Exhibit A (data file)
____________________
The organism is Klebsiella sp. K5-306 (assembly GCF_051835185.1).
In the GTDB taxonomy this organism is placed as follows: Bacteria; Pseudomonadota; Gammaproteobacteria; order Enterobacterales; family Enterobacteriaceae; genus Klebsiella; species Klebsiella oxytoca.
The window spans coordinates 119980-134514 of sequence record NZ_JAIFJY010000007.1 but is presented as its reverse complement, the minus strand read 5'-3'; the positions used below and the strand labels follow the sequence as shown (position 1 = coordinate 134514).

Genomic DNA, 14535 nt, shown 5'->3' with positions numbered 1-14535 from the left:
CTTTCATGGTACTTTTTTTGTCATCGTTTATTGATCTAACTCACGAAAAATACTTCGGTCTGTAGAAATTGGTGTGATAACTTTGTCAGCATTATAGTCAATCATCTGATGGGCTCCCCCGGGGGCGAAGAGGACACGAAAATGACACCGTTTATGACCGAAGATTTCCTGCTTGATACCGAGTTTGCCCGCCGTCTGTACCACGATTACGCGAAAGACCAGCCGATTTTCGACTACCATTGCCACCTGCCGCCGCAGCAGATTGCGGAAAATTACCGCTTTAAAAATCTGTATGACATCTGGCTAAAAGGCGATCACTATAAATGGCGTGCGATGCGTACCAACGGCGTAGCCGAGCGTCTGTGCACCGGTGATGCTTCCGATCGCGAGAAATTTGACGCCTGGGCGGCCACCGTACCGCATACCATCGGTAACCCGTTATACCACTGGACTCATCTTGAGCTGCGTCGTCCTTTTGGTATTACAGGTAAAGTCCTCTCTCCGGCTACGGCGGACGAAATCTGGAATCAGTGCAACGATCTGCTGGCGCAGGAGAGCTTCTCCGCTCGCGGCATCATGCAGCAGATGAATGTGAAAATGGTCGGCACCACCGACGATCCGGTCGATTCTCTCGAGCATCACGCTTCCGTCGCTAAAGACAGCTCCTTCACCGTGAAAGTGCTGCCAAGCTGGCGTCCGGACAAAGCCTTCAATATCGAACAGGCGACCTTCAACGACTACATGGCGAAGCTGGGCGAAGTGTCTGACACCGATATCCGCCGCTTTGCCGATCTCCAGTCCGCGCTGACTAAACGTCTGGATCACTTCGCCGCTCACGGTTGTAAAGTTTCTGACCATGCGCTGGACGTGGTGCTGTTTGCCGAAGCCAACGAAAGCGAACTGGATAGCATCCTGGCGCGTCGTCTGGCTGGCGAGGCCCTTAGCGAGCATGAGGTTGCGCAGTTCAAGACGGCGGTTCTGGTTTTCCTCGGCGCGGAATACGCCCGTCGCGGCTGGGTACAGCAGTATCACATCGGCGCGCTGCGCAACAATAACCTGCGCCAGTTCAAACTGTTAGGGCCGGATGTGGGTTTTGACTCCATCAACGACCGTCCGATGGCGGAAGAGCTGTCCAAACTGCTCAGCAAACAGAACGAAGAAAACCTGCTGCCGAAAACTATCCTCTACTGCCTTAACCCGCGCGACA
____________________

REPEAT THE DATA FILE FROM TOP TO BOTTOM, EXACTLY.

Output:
The organism is Klebsiella sp. K5-306 (assembly GCF_051835185.1).
In the GTDB taxonomy this organism is placed as follows: Bacteria; Pseudomonadota; Gammaproteobacteria; order Enterobacterales; family Enterobacteriaceae; genus Klebsiella; species Klebsiella oxytoca.
The window spans coordinates 119980-134514 of sequence record NZ_JAIFJY010000007.1 but is presented as its reverse complement, the minus strand read 5'-3'; the positions used below and the strand labels follow the sequence as shown (position 1 = coordinate 134514).

Genomic DNA, 14535 nt, shown 5'->3' with positions numbered 1-14535 from the left:
CTTTCATGGTACTTTTTTTGTCATCGTTTATTGATCTAACTCACGAAAAATACTTCGGTCTGTAGAAATTGGTGTGATAACTTTGTCAGCATTATAGTCAATCATCTGATGGGCTCCCCCGGGGGCGAAGAGGACACGAAAATGACACCGTTTATGACCGAAGATTTCCTGCTTGATACCGAGTTTGCCCGCCGTCTGTACCACGATTACGCGAAAGACCAGCCGATTTTCGACTACCATTGCCACCTGCCGCCGCAGCAGATTGCGGAAAATTACCGCTTTAAAAATCTGTATGACATCTGGCTAAAAGGCGATCACTATAAATGGCGTGCGATGCGTACCAACGGCGTAGCCGAGCGTCTGTGCACCGGTGATGCTTCCGATCGCGAGAAATTTGACGCCTGGGCGGCCACCGTACCGCATACCATCGGTAACCCGTTATACCACTGGACTCATCTTGAGCTGCGTCGTCCTTTTGGTATTACAGGTAAAGTCCTCTCTCCGGCTACGGCGGACGAAATCTGGAATCAGTGCAACGATCTGCTGGCGCAGGAGAGCTTCTCCGCTCGCGGCATCATGCAGCAGATGAATGTGAAAATGGTCGGCACCACCGACGATCCGGTCGATTCTCTCGAGCATCACGCTTCCGTCGCTAAAGACAGCTCCTTCACCGTGAAAGTGCTGCCAAGCTGGCGTCCGGACAAAGCCTTCAATATCGAACAGGCGACCTTCAACGACTACATGGCGAAGCTGGGCGAAGTGTCTGACACCGATATCCGCCGCTTTGCCGATCTCCAGTCCGCGCTGACTAAACGTCTGGATCACTTCGCCGCTCACGGTTGTAAAGTTTCTGACCATGCGCTGGACGTGGTGCTGTTTGCCGAAGCCAACGAAAGCGAACTGGATAGCATCCTGGCGCGTCGTCTGGCTGGCGAGGCCCTTAGCGAGCATGAGGTTGCGCAGTTCAAGACGGCGGTTCTGGTTTTCCTCGGCGCGGAATACGCCCGTCGCGGCTGGGTACAGCAGTATCACATCGGCGCGCTGCGCAACAATAACCTGCGCCAGTTCAAACTGTTAGGGCCGGATGTGGGTTTTGACTCCATCAACGACCGTCCGATGGCGGAAGAGCTGTCCAAACTGCTCAGCAAACAGAACGAAGAAAACCTGCTGCCGAAAACTATCCTCTACTGCCTTAACCCGCGCGACA